This illustration is for a short story by Jenny Kim about a Korean immigrant girl trying to find her identity in the USA.
"Nobody “told” me that the woman in the family serves herself last. I watched my mother bustle around the kitchen after rushing in from a full day of work, not even taking time to change her clothes. When the When the dinner was ready, she would scoop a heaping mound of fresh, hot rice for my father first, then my younger brother, then me. Then she’d scrape together a small handful from the bottom of the rice cooker and take the smallest piece of fish for herself, insisting she wasn’t hungry. When I was younger and couldn’t finish my food, I’d give my plate to my mother, not realizing what I was doing. I was giving my mother the leftovers, something she grew up with as a postwar Korean female—the generation that knew firsthand that things, dignity, family, and friends, peace, and national unity, could be taken away at any instant, and that woman were taught to put themselves last. Hearing about her impoverished childhood made my eyes sting, my privileged conscience uneasy, and my own childhood stories pale by comparison. For her, scraping the rice pot sometimes yielded nothing, an humble survival came down to accepting leftovers from your own—it was one of few constants provided in the former precarious world of hers. (old habits are hard to break.) Yet, my mother told me not to stand there with both hands open, meekly waiting for things do happen. An ambitious and generous woman, she even chose the name Debbie(meaning “industrious”) when she immigrated to the U.S. Nothing gets accomplished sitting down, she says. I was left with this contradiction and a half-eaten bowl of rice. Watching, waiting, and never understanding."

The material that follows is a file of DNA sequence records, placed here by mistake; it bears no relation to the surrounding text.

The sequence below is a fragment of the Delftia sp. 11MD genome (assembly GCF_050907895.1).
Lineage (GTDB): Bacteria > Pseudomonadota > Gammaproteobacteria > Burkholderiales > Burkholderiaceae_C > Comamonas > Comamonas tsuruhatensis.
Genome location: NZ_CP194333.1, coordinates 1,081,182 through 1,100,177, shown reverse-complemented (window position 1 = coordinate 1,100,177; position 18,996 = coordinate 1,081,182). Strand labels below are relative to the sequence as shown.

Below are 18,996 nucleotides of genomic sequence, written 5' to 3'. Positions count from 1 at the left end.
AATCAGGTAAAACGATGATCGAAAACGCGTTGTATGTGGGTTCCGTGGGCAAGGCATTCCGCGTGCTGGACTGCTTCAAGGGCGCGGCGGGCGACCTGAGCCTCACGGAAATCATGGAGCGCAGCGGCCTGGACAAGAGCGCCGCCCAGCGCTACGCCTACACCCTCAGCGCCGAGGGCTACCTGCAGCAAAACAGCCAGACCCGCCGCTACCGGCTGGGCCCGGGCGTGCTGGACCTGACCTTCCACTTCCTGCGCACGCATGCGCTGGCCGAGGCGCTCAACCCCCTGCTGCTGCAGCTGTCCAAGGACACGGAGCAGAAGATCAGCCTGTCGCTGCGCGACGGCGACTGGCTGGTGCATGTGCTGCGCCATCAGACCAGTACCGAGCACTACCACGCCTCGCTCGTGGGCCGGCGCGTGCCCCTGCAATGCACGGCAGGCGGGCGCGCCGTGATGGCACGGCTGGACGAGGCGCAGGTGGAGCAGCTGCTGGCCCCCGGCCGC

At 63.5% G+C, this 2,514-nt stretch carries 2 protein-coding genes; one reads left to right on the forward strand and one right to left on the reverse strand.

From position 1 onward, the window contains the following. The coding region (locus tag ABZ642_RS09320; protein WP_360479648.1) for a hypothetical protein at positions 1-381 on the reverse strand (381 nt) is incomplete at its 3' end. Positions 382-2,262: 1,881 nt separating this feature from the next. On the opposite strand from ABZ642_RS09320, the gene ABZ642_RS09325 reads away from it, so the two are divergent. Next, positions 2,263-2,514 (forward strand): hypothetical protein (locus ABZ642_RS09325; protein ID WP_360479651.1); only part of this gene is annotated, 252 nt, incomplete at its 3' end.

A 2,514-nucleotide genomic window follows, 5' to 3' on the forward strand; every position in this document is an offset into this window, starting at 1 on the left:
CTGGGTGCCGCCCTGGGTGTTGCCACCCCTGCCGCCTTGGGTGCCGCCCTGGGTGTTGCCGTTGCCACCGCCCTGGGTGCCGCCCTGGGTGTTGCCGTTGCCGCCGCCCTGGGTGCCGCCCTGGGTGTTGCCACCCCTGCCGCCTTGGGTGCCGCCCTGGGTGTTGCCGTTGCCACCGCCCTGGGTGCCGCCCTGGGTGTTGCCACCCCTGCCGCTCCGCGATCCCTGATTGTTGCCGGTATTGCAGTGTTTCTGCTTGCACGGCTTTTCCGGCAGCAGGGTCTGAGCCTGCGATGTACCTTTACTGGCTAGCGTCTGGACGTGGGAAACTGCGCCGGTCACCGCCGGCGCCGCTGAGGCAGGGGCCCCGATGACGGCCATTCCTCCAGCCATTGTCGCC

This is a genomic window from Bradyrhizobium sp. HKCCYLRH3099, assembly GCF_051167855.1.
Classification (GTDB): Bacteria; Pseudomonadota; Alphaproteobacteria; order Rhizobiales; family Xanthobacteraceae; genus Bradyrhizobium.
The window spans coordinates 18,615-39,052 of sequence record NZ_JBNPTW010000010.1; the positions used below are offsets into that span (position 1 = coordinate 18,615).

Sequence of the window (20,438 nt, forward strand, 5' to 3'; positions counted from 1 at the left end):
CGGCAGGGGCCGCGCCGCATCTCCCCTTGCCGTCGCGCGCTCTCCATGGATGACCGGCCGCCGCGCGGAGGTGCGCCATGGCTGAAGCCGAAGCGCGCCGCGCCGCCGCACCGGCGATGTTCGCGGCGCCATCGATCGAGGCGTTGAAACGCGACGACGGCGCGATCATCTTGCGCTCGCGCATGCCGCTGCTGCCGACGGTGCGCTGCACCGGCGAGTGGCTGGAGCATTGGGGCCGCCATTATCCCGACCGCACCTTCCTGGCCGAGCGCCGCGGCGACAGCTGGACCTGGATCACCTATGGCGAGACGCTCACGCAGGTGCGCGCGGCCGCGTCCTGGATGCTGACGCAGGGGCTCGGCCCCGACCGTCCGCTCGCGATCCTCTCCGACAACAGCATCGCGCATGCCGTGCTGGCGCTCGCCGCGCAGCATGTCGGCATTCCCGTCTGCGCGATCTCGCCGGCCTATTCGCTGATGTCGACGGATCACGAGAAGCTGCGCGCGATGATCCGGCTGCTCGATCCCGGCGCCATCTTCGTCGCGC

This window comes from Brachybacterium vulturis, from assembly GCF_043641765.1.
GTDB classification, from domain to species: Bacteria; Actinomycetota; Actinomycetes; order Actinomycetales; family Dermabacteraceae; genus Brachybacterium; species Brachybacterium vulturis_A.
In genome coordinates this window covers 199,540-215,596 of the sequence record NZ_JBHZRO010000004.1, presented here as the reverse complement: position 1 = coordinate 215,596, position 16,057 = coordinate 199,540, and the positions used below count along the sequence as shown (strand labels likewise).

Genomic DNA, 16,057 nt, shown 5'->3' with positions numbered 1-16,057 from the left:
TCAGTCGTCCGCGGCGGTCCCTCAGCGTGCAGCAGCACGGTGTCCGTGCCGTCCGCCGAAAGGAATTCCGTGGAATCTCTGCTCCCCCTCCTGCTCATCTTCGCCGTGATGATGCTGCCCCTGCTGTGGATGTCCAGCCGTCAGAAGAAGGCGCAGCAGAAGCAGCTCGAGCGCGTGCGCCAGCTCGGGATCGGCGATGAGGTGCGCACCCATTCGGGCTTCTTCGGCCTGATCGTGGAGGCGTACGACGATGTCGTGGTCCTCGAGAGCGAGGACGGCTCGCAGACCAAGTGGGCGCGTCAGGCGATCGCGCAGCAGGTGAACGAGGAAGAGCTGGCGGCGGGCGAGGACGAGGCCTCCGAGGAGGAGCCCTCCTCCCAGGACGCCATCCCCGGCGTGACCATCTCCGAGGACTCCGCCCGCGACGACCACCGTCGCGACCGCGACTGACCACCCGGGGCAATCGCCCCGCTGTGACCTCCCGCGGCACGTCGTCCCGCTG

Sunday, November 25, 2007
Posted by KittenChops at 6:26 PM
Thursday, November 15, 2007
I just got back form my favorite city in the world, Tokyo. I have exhibited my work at the the Licensing Asia show. It was fantastic to be in such a fun, creative environment with many talented artists and all the big players. I am now working on following up with some potential Japanese clients. Superspecial thanks to my dear friends: Cindy and LeiLei and my onee-chan/translator: Motoko.
You can check out the few photos I have from this trip! :)
Posted by KittenChops at 12:18 AM
Tuesday, October 23, 2007
New and cuter! Thank you to Hana-chan, Ruby and red neighbor kitteh who have contributed the fur photos that turned into the new Pawses characters. I have also updated my TREATS page on my website so you can download some super fresh KittenChops desktops! www.kittenchops.com/treats.htm
Posted by KittenChops at 1:15 AM
Saturday, October 20, 2007
These illustrations for Wild Dill an online Children's Organic Clothing store are made with a new style and technique. I usually work/collage in Photoshop but this time I wanted to create a softer and more gentle look and tried out Illustrator. So here are some cute bugs living in the meadow in the shade of some fragrant dill flowers :)
Posted by KittenChops at 2:24 PM
Thursday, October 11, 2007
Gulab jamun (gul-aab jaa-mun) is a popular South Asian dessert, made of a dough consisting mainly of milk solids, (often including double cream and a little flour) in a sugar syrup flavored with cardamom seeds and rosewater or saffron.
Posted by KittenChops at 2:14 AM
Tuesday, October 2, 2007
Wednesday, September 26, 2007
Wednesday, August 22, 2007
Friday, July 20, 2007
Posted by KittenChops at 1:46 AM
Tuesday, July 10, 2007
Wednesday, May 9, 2007
Thursday, May 3, 2007
I love foxes. They are many times the main characters in Hungarian and Japanese folk tales. In Japan foxes guide Inari's temples. The illustration below is inspired by those. More on that here:
Posted by KittenChops at 12:07 AM